• Having unprotected penetrative sex can lead to disruption of the bacterial communities naturally found in the vagina. (AAP/ Moodboard)Source: AAP/ Moodboard
We (should) all know that having unprotected sex increases the risk of sexually transmitted bacterial infections – but it also causes changes in the non-disease causing bacteria which live in the vagina, too.
By
Jessica Hamzelou

Source:
New Scientist
20 Apr 2017 - 8:53 PM  UPDATED 20 Apr 2017 - 8:53 PM

Having sex with a male partner can disrupt the balance of bacteria in the vagina – which might put women at risk of infections.

The bacterial communities of healthy vaginas tend to be dominated by one type of bacteria. Women with higher levels of other bacteria are more likely to get urinary tract infections, or even give birth prematurely. So far, though, it has been unclear if the bacteria are a cause of these problems or a result of them.

To find out if sexual activities could shape the vaginal microbiome and, potentially, women’s health, Lenka Vodstrcil at Melbourne Sexual Health Centre in Australia and her colleagues tracked the bacteria living in 52 volunteers’ vaginas..

Each woman was asked to swab their vaginas every three months for a year, and to keep a record of any sexual activities. The women were all young students, and 19 had not yet experienced penetrative sex at the start of the study. “It was a very diverse group.”

Sexually transmitted bacteria

The volunteers were also asked to record the type of sex they had over the course of that year and whether they used condoms. Vodstrcil’s team compared this record with the types of bacteria collected on each swab.

The team found that women who had unprotected penile-vaginal sex were much more likely to have a vaginal microbiome dominated by the species Gardnerella vaginalis and Lactobacillus iners. Those that started having penile-vaginal sex for the first time during the study tended to go on to have a vaginal microbiome dominated by these two strains.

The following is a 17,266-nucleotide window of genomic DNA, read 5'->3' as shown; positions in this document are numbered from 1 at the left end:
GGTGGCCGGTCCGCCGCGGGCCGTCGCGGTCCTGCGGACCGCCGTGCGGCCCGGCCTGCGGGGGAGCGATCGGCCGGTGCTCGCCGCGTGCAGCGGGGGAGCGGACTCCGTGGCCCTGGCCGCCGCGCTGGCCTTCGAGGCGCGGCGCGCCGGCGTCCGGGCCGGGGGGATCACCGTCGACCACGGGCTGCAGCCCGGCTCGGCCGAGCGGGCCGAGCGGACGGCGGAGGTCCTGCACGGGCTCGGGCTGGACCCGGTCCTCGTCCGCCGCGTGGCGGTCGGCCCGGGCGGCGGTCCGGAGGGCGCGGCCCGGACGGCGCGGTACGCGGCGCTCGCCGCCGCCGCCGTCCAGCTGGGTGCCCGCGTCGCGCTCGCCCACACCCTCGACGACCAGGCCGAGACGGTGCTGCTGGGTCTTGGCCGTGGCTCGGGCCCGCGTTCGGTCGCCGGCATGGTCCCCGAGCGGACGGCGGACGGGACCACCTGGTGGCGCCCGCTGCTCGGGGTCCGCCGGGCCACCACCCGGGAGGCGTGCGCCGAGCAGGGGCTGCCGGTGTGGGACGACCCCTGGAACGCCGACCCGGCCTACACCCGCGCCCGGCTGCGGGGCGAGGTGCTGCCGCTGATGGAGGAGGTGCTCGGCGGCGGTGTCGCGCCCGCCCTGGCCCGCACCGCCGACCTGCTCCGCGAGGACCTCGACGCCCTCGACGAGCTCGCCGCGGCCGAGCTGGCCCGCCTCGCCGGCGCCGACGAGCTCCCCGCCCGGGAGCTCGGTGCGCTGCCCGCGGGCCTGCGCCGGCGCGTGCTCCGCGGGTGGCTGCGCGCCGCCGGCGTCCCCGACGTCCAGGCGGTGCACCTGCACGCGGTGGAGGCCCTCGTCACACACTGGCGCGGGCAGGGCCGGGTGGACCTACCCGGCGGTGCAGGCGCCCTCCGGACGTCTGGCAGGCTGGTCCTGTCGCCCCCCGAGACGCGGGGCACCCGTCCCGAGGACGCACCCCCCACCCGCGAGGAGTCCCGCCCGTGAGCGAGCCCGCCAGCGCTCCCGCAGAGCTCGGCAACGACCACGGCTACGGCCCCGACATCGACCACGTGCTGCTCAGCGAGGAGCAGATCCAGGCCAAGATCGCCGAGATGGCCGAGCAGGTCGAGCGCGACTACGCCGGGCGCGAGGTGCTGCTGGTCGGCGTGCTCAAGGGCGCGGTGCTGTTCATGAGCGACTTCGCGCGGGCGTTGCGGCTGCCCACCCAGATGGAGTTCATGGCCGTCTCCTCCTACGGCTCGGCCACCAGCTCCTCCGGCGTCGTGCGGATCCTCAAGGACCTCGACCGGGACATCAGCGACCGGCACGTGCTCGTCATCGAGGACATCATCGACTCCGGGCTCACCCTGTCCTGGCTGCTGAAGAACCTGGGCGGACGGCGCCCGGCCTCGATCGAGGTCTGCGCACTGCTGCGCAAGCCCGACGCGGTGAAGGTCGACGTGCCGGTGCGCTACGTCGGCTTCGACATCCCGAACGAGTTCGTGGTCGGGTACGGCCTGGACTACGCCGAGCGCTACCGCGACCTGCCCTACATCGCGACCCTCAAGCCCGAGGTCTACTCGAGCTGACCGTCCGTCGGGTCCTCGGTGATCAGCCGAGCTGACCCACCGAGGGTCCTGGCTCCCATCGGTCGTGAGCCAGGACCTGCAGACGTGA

This suggests that as well as STIs like chlamydia, non-pathogenic bacteria are sexually transmitted too, says Vodstrcil.

This is probably a bad sign for vaginal health, as both species have been linked to bacterial vaginosis, a poorly understood condition that causes abnormal discharge and bad odour.

It is very likely that sex changes the vaginal microbiome, says Janneke van de Wijgert at the University of Liverpool, UK – although she warns that studies like this can be unreliable, because people often lie about sex. Her own research has also found a link between unprotected sex and imbalanced vaginal bacteria – and this has been linked to an increased risk of contracting an STI or developing pelvic inflammatory disease.

Immune response

But penile-vaginal sex isn’t necessarily always bad for the vagina. Van de Wijgert thinks that a woman’s vaginal microbiome probably adapts to the bacteria present on the penis of a long-term partner. “The risk lies in having sex with a new partner, which is a microbial assault on the vagina,” she says. “The vagina will mount an immune response against the bacteria, causing inflammation.”

Larry Forney at the University of Idaho agrees. “There are about 100 million bacteria per millilitre of vaginal secretion, and 10 million bacteria per millilitre of ejaculate,” he says. Each time bacteria are added to the system, you might expect it to move away from its equilibrium point, he says.

Researchers are trying to develop probiotics that can restore a healthy community of vaginal bacteria. In the meantime, there are ways to protect the vagina’s microbiome. Hormonal contraceptives seem to promote a healthy community of bacteria, says van de Wijgert, and using condoms will protect the vagina not only from STIs, but from other bacteria too.

Male partners can help by maintaining a penile hygiene regimen, van de Wijgert adds. The area under the foreskin is a bacterial haven, she says, and keeping this clean could minimise the spreading of bacteria during sex.

Journal reference: PLoS One, DOI: 10.1371/journal.pone.0171856

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This article was originally published in New Scientist© All Rights reserved. Distributed by Tribune Content Agency.